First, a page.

Head and neck arteries
Left and right common carotid. The left common carotid comes directly off the aortic arch, while the right common carotid comes from the brachiocephalic trunk.
External carotid. These paired arteries are derived from the common carotid arteries. The external carotid supplies blood to areas like the face, lower jaw, and neck.
Internal carotid. Like the external carotid, these paired arteries are also derived from the common carotid arteries. They’re the primary arteries supplying blood to the brain.
Vertebral. Formed off of the subclavian arteries, these paired arteries travel up the neck, where they also supply blood to the brain.
Thyrocervical trunk. Also derived from the subclavian arteries, the thyrocervical trunk branches into several vessels that send blood to the thyroid, neck, and upper back
Bronchial. There are typically two bronchial arteries, one on the left and one on the right. They supply blood to the lungs.
Esophageal. The esophageal artery provides blood to the esophagus.
Pericardial. This artery supplies blood to the pericardium, which is a membrane that surrounds the heart.
Intercostal. The intercostal arteries are a pair of arteries on either side of the body that send blood to various areas of the torso, including the vertebrae, spinal cord, back muscles, and skin.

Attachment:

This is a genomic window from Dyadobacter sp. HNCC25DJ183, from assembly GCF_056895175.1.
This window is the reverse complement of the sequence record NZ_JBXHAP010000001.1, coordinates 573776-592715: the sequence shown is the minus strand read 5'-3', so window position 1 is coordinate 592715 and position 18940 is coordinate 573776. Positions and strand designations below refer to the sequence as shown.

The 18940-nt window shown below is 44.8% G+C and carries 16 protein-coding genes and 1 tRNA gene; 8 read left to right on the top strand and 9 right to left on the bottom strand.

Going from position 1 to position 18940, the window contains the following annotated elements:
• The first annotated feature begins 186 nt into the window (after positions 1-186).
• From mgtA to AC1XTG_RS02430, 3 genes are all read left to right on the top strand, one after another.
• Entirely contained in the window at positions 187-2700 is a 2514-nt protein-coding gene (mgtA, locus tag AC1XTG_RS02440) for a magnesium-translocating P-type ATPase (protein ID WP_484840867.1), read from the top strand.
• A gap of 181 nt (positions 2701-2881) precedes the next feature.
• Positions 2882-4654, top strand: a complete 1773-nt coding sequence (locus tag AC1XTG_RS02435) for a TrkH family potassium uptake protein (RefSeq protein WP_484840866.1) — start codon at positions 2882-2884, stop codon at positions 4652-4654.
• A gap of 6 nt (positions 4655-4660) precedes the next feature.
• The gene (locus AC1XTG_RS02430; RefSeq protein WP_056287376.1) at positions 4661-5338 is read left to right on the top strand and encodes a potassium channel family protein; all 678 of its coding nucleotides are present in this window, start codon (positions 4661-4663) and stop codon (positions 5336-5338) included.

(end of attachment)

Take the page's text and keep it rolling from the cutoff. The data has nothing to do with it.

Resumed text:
Superior phrenic. Like the intercostal arteries, the superior phrenic arteries are paired and deliver blood to the vertebrae, spinal cord, skin, and diaphragm.
Celiac trunk. Branching off from the abdominal aorta, the celiac trunk divides into smaller arteries that supply organs such as the stomach, liver, and spleen.
Superior mesenteric. Also branching off of the abdominal aorta, it sends blood to the small intestine, pancreas, and most of the large intestine.
Inferior mesenteric. Like the superior mesenteric artery, this artery also branches off of the abdominal aorta and supplies blood to the last portion of the large intestine, which includes the rectum.
Inferior phrenic. These are paired arteries that supply blood to the diaphragm.
Adrenal. The adrenal arteries are paired arteries that send blood to the adrenal glands.
Renal. These paired arteries deliver blood to the kidneys.
Lumbar. These paired arteries send blood to the vertebrae and spinal cord.
Gonadal. The gonadal arteries are paired arteries that send blood to the testes in males and the ovaries in females.
Common iliac. This branch of the abdominal aorta divides into the internal and external iliac arteries.
Internal iliac. Derived from the common iliac artery, this artery supplies blood to the bladder, pelvis, and external portion of the genitals. It also supplies the uterus and vagina in females.
External iliac. Also arising from the common iliac artery, this artery eventually becomes the femoral artery.